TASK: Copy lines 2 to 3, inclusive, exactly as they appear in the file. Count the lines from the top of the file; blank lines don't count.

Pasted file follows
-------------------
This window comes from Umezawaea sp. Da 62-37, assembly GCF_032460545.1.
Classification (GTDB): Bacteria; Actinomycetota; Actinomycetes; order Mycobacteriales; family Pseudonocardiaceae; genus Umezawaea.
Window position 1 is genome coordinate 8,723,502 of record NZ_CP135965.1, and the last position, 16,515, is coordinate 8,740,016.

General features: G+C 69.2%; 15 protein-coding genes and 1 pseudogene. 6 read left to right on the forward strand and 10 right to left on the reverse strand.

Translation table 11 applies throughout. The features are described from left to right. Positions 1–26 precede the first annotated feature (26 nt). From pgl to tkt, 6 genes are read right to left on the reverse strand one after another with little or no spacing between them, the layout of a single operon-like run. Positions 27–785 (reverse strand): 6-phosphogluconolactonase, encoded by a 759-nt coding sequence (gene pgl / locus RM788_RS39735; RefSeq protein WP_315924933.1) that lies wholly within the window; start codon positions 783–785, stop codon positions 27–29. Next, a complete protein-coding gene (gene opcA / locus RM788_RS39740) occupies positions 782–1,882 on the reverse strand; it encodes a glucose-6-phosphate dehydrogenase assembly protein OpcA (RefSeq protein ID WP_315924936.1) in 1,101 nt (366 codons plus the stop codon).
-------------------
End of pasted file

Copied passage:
Classification (GTDB): Bacteria; Actinomycetota; Actinomycetes; order Mycobacteriales; family Pseudonocardiaceae; genus Umezawaea.
Window position 1 is genome coordinate 8,723,502 of record NZ_CP135965.1, and the last position, 16,515, is coordinate 8,740,016.